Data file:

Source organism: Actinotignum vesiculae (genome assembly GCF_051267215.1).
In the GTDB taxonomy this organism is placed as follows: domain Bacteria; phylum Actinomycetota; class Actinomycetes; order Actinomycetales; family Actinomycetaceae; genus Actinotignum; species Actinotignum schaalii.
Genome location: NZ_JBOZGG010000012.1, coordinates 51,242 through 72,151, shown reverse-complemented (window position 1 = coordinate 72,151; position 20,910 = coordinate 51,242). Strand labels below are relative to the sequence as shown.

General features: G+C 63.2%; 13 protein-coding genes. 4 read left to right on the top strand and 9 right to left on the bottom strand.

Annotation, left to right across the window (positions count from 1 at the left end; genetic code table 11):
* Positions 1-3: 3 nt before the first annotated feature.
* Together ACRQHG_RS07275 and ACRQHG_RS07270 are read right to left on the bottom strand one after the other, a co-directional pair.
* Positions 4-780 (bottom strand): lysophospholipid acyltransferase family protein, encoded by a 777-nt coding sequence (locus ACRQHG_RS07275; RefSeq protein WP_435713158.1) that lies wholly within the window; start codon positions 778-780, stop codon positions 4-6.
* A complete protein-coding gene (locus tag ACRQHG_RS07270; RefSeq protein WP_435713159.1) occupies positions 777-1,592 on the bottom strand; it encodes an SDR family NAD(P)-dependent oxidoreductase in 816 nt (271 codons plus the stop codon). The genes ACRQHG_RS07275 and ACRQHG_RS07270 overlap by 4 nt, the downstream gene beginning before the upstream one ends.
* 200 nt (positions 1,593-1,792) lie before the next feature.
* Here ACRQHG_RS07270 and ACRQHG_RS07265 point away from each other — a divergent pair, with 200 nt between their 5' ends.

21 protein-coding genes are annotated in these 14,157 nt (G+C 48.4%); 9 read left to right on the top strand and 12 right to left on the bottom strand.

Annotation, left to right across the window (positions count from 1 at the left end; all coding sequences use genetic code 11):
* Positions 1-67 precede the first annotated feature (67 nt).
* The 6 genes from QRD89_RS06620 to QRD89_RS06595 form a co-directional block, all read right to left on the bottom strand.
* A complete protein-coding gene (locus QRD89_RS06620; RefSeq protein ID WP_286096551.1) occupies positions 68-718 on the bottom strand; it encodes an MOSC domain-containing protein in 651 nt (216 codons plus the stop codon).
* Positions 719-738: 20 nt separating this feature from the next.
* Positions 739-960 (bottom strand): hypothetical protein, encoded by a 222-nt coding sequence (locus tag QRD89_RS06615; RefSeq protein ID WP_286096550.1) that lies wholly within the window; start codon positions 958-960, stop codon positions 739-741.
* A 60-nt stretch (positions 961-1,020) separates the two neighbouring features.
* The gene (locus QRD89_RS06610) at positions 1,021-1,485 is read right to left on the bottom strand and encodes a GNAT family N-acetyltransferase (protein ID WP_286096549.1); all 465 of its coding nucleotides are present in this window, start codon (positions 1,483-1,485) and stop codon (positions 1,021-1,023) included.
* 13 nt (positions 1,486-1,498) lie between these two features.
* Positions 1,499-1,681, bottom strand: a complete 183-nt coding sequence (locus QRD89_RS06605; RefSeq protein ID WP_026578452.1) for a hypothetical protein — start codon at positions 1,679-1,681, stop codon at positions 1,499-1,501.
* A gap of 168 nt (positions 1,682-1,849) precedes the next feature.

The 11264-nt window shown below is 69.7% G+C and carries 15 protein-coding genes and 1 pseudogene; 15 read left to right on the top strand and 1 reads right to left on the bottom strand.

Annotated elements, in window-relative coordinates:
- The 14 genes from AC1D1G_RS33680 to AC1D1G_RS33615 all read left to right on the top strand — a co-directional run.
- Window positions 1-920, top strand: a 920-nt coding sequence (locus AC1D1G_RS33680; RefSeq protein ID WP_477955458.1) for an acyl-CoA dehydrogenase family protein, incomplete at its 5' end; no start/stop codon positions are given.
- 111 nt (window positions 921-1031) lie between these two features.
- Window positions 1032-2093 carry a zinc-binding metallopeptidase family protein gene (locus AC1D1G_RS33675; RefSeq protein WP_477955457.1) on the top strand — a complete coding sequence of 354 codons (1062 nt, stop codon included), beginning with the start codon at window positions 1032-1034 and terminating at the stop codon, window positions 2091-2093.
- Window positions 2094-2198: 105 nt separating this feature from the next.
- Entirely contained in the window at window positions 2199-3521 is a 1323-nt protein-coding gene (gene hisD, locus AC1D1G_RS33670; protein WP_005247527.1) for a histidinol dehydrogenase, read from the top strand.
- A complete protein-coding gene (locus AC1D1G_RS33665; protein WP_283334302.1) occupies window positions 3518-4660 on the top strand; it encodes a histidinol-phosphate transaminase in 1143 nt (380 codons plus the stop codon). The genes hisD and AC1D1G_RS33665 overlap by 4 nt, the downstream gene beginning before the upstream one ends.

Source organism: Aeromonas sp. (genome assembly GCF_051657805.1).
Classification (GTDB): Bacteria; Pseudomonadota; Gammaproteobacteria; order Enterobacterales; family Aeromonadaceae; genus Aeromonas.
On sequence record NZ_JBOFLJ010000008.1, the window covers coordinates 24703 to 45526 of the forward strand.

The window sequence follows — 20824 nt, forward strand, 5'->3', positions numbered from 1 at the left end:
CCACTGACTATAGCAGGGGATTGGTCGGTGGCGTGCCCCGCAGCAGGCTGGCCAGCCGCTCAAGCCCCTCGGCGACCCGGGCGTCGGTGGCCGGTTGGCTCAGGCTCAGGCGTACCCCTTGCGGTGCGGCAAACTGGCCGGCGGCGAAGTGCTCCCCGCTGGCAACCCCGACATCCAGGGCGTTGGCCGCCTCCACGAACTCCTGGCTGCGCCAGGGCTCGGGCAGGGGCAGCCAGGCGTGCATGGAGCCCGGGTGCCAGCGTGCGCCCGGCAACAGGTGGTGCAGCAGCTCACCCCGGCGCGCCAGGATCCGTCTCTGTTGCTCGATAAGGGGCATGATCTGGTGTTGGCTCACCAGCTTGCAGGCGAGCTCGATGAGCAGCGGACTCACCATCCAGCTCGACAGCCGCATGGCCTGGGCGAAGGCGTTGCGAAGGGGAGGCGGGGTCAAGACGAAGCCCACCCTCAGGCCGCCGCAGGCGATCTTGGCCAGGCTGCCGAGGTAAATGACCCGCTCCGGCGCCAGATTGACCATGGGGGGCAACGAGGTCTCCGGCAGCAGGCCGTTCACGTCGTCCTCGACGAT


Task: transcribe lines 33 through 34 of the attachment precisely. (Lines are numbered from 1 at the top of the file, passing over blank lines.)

Source organism: Aeromonas sp. (genome assembly GCF_051657805.1).
Classification (GTDB): Bacteria; Pseudomonadota; Gammaproteobacteria; order Enterobacterales; family Aeromonadaceae; genus Aeromonas.